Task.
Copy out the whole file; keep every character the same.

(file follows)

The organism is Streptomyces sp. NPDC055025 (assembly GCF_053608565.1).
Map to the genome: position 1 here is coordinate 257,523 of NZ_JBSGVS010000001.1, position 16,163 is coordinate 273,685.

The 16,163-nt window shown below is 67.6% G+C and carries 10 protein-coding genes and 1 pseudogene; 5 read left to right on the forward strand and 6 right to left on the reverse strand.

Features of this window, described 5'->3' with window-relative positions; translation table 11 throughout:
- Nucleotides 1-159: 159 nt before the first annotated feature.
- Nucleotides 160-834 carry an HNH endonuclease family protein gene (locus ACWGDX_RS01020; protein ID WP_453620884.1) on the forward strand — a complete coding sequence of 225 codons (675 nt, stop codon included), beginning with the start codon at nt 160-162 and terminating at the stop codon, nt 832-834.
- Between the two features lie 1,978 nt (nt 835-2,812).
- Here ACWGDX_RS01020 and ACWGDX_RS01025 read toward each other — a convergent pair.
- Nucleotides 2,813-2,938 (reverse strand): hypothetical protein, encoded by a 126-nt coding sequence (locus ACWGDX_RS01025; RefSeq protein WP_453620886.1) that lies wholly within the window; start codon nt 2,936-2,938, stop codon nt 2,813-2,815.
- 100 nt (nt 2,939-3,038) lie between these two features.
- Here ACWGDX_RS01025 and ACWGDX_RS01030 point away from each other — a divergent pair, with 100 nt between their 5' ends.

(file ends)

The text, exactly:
The organism is Streptomyces sp. NPDC055025 (assembly GCF_053608565.1).
Map to the genome: position 1 here is coordinate 257,523 of NZ_JBSGVS010000001.1, position 16,163 is coordinate 273,685.

The 16,163-nt window shown below is 67.6% G+C and carries 10 protein-coding genes and 1 pseudogene; 5 read left to right on the forward strand and 6 right to left on the reverse strand.

Features of this window, described 5'->3' with window-relative positions; translation table 11 throughout:
- Nucleotides 1-159: 159 nt before the first annotated feature.
- Nucleotides 160-834 carry an HNH endonuclease family protein gene (locus ACWGDX_RS01020; protein ID WP_453620884.1) on the forward strand — a complete coding sequence of 225 codons (675 nt, stop codon included), beginning with the start codon at nt 160-162 and terminating at the stop codon, nt 832-834.
- Between the two features lie 1,978 nt (nt 835-2,812).
- Here ACWGDX_RS01020 and ACWGDX_RS01025 read toward each other — a convergent pair.
- Nucleotides 2,813-2,938 (reverse strand): hypothetical protein, encoded by a 126-nt coding sequence (locus ACWGDX_RS01025; RefSeq protein WP_453620886.1) that lies wholly within the window; start codon nt 2,936-2,938, stop codon nt 2,813-2,815.
- 100 nt (nt 2,939-3,038) lie between these two features.
- Here ACWGDX_RS01025 and ACWGDX_RS01030 point away from each other — a divergent pair, with 100 nt between their 5' ends.